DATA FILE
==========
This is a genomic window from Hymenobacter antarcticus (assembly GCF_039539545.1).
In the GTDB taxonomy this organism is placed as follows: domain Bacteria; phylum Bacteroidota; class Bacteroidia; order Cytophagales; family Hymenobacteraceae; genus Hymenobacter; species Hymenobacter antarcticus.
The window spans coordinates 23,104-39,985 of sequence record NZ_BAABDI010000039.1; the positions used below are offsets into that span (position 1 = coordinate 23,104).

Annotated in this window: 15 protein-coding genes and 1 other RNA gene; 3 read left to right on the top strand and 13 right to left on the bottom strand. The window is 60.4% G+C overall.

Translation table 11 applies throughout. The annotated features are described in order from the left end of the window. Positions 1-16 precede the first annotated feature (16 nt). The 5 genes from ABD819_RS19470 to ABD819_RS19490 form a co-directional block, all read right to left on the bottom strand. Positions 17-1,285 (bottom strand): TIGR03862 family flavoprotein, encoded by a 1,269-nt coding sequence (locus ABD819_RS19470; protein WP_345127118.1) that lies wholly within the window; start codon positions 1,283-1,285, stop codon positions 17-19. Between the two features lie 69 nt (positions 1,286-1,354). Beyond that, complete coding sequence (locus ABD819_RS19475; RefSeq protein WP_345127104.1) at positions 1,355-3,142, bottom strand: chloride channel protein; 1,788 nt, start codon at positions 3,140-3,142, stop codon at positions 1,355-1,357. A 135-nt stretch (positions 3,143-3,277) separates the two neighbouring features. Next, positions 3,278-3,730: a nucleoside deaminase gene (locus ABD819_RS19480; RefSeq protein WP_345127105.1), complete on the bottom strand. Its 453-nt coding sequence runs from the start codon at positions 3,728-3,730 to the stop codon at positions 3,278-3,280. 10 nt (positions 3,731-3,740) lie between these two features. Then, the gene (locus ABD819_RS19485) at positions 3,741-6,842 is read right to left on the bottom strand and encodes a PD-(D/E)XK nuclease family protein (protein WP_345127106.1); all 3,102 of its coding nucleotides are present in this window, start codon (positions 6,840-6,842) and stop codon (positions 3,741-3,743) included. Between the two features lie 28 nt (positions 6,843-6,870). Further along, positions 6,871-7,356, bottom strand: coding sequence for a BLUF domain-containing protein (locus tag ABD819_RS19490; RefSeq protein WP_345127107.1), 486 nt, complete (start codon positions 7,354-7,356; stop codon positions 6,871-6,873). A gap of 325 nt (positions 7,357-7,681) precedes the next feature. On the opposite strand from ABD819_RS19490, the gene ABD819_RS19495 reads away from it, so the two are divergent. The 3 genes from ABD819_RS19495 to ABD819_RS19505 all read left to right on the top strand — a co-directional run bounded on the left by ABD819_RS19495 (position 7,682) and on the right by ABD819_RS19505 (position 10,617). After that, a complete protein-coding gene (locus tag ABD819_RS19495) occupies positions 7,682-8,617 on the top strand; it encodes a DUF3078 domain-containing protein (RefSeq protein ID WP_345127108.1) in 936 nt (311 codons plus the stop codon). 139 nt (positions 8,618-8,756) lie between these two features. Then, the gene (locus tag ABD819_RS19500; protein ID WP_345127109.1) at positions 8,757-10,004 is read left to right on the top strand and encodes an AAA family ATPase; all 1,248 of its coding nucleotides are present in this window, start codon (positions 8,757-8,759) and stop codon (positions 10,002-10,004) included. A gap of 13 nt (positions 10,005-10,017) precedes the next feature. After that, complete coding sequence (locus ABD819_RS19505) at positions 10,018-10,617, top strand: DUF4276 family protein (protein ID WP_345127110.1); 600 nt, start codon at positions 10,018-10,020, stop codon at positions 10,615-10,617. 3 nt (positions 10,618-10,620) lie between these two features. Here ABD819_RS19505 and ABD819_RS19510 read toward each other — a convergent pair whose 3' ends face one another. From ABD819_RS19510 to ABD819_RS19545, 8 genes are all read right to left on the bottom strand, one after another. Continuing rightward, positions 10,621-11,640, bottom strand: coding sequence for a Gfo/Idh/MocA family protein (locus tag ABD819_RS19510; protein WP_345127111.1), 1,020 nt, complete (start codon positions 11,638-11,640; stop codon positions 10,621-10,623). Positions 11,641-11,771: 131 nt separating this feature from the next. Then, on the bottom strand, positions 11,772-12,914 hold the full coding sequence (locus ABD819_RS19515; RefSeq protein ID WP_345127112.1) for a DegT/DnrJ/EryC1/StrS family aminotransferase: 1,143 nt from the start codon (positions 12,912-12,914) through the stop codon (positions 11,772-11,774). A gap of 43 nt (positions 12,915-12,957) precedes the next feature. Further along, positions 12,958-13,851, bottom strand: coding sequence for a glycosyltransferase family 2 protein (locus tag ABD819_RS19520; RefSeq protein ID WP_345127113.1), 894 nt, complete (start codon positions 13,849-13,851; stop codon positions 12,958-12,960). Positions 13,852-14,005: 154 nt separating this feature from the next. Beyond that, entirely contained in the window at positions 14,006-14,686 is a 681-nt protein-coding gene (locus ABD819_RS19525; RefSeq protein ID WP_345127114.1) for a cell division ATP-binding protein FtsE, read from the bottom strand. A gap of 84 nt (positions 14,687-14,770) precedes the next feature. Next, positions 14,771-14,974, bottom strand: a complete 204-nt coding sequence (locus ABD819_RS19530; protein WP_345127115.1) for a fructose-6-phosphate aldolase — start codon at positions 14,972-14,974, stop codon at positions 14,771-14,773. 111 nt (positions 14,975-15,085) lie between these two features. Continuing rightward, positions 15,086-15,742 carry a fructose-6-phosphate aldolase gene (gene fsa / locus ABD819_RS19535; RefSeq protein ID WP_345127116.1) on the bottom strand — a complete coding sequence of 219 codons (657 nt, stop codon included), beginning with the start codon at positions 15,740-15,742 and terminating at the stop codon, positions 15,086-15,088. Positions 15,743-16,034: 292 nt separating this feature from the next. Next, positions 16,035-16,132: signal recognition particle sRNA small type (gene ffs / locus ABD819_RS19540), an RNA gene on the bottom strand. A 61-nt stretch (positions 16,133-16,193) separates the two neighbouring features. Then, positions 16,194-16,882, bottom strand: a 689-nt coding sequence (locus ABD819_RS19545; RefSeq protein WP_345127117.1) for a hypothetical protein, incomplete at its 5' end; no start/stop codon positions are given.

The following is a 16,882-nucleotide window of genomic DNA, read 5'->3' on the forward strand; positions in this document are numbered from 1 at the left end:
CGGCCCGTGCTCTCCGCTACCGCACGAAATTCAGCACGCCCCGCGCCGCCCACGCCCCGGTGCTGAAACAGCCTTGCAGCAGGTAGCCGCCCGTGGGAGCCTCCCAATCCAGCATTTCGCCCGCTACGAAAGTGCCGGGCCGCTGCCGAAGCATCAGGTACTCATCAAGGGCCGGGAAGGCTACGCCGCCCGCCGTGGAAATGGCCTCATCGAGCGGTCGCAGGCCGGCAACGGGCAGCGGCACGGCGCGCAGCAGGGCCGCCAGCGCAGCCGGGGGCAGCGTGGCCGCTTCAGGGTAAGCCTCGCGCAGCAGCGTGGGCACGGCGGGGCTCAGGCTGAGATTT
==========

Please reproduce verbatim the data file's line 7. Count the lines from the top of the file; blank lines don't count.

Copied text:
CGGCCCGTGCTCTCCGCTACCGCACGAAATTCAGCACGCCCCGCGCCGCCCACGCCCCGGTGCTGAAACAGCCTTGCAGCAGGTAGCCGCCCGTGGGAGCCTCCCAATCCAGCATTTCGCCCGCTACGAAAGTGCCGGGCCGCTGCCGAAGCATCAGGTACTCATCAAGGGCCGGGAAGGCTACGCCGCCCGCCGTGGAAATGGCCTCATCGAGCGGTCGCAGGCCGGCAACGGGCAGCGGCACGGCGCGCAGCAGGGCCGCCAGCGCAGCCGGGGGCAGCGTGGCCGCTTCAGGGTAAGCCTCGCGCAGCAGCGTGGGCACGGCGGGGCTCAGGCTGAGATTT